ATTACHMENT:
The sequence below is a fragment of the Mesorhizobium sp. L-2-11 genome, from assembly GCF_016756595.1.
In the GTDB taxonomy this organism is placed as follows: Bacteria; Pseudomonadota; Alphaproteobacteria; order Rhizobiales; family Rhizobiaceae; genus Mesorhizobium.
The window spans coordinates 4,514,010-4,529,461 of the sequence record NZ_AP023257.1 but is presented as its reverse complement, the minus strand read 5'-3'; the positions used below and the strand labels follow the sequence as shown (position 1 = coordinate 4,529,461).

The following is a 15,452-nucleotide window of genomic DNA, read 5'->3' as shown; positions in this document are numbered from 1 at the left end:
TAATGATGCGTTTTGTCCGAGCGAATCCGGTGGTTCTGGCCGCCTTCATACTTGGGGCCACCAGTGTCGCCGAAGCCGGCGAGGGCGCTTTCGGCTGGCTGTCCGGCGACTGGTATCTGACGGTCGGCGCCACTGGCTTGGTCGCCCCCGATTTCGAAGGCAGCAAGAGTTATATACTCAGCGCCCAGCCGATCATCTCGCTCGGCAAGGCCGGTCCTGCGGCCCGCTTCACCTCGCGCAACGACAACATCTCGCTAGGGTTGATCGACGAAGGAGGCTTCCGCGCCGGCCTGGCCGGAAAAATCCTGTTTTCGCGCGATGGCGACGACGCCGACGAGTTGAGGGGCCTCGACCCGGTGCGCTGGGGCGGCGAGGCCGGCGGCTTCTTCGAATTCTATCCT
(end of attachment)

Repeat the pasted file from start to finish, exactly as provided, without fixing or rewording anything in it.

The sequence below is a fragment of the Mesorhizobium sp. L-2-11 genome, from assembly GCF_016756595.1.
In the GTDB taxonomy this organism is placed as follows: Bacteria; Pseudomonadota; Alphaproteobacteria; order Rhizobiales; family Rhizobiaceae; genus Mesorhizobium.
The window spans coordinates 4,514,010-4,529,461 of the sequence record NZ_AP023257.1 but is presented as its reverse complement, the minus strand read 5'-3'; the positions used below and the strand labels follow the sequence as shown (position 1 = coordinate 4,529,461).

The following is a 15,452-nucleotide window of genomic DNA, read 5'->3' as shown; positions in this document are numbered from 1 at the left end:
TAATGATGCGTTTTGTCCGAGCGAATCCGGTGGTTCTGGCCGCCTTCATACTTGGGGCCACCAGTGTCGCCGAAGCCGGCGAGGGCGCTTTCGGCTGGCTGTCCGGCGACTGGTATCTGACGGTCGGCGCCACTGGCTTGGTCGCCCCCGATTTCGAAGGCAGCAAGAGTTATATACTCAGCGCCCAGCCGATCATCTCGCTCGGCAAGGCCGGTCCTGCGGCCCGCTTCACCTCGCGCAACGACAACATCTCGCTAGGGTTGATCGACGAAGGAGGCTTCCGCGCCGGCCTGGCCGGAAAAATCCTGTTTTCGCGCGATGGCGACGACGCCGACGAGTTGAGGGGCCTCGACCCGGTGCGCTGGGGCGGCGAGGCCGGCGGCTTCTTCGAATTCTATCCT